Narcotrafficking operations, gold and gasoline smuggling, and corruption in Venezuela’s ports and customs have increased in recent years as the South American country became a hub of organized crime in the region. These were some of the findings of a study by the Venezuelan branch of nongovernmental organization Transparency International, which states that these activities bring in more than $9.4 billion annually to criminal organizations who have the support of corrupt officials.
“They structured a well-planned criminal organization in Venezuela led by the highest level” of heads of the regime, Jorge Serrano, advisor to the Intelligence Commission of the Peruvian Congress, told Diálogo on July 13. “Clearly it’s a civil-military dictatorship running a regime openly focused on managing international organized crime.”
The June 26 study Illicit Economies under the Cover of Corruption highlights the support of corrupts officials to criminal organizations, as quality of life for 90 percent of the population continues to deteriorate. According to data from Venezuelan economics and finance firm Ecoanalítica, the volume of criminal operations represents 21 percent of the national gross domestic product, which is $43.44 billion, the firm reports.
One of the study’s main findings is the identification of 13 criminal organizations operating in 13 Venezuelan states, with the backing of corrupt officials and the military. Venezuela has become one of the epicenters of organized crime in the region, and criminal groups mainly use violence to raise funds by controlling illicit economies.
The National Liberation Army, dissidents of the Revolutionary Armed Forces of Colombia, Tren de Guayana, Tren de Aragua, the Negro Fabio gang, the Juancho gang, the Yeico Masare Armed Group, the Peace Squads (Cuadrillas de Paz), and the Toto and Zacarias gang are among these criminal groups.
Although these organizations move the majority of cocaine, it is state officials who shape and control operations, InSight Crime, an organization that studies organized crime in Latin America and the Caribbean, indicated. Narcotrafficking cells in the military and police, collectively referred to as the Cartel of the Suns, move drugs throughout the country, the organization said.
The U.S. Department of Justice estimates that between 200 and 250 metric tons of cocaine leave Venezuela each year, representing between 10 and 15 percent of the estimated global production, InSight Crime said.
Proliferation and expansion
According to Transparency International, the proliferation and expansion of organized crime in Venezuela is due to the lack of cooperation between the Nicolás Maduro regime and international organizations to combat narcotrafficking, the lack of efforts to collect and distribute information on criminal activity, the centralization of military and judicial power, and the generalized atmosphere of corruption.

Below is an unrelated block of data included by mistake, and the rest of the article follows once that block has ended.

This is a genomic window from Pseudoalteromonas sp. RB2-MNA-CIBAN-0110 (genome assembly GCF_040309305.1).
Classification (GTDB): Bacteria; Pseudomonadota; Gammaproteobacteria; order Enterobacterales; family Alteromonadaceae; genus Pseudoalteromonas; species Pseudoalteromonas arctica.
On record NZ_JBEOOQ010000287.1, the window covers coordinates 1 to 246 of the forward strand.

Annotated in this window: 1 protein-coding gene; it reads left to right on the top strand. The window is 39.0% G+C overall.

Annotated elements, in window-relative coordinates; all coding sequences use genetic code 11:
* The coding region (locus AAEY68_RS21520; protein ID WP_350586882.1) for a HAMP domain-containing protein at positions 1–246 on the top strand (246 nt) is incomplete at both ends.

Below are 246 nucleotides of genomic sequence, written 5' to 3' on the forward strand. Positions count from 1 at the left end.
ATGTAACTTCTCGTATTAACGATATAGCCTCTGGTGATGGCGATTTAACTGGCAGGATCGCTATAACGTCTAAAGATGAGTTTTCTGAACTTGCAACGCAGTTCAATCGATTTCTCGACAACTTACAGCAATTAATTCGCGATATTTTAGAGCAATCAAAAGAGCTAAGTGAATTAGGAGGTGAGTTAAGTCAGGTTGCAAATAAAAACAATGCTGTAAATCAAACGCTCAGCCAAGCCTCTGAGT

However, the main cause for the consolidation of the criminal state in Venezuela, Serrano said, “is the geopolitical structure of the Havana-Moscow-Caracas axis […], through the intelligence services. This structure of alliances for evil and crime allows the consolidation of this criminal state.”
The axis also relies on a main external state actor that isn’t directly part of it: China, which lends financial assistance to the Venezuelan dictatorship in exchange for oil, Serrano added. It also installed two satellites and technology for internal espionage and citizen control.
Transition and destruction
Venezuela produces cocaine in the Zulia border region, a key dispatch point for drug shipments to Central America and the Caribbean, InSight Crime indicated. There is also evidence of expanding coca cultivation in Apure, and laboratories for cocaine production, the organization found.
“Venezuela became a coca producer a couple of years ago,” Serrano said. “In three years, it could become the fourth supplier of cocaine worldwide next to Colombia, Peru, and Bolivia. It’s no longer going to depend on Colombian cocaine. It’s a worst-case scenario.”
Gold and contamination
The Transparency International report delves into the accelerated and dramatic gold exploitation in the Orinoco Mining Arc (OMA). In the last two years, during the COVID-19 pandemic, destructive and illegal activities expanded in the OMA, while deforestation, soil erosion, and contamination increased.
The gold business in southern Venezuela, far from being a sustainable source of income, has become stained with blood and tainted with the most illicit practices, such as the smuggling of gold, fuel, drugs, arms, and ammunition, the study points out.
The human rights of Venezuelans are also violated to guarantee the economic benefit of corrupt structures, their permanence through time, and the impunity of their acts, the document adds.
“Venezuela and Russia must be prevented from advancing with impunity throughout Latin America,” Serrano said.
“We have to work with the militaries and defense forces of our partners and allies, making them stronger and helping them overcome these cross-cutting challenges and these threats,” U.S. Army General Laura J. Richardson, commander of U.S. Southern Command, told Voice of America on July 4.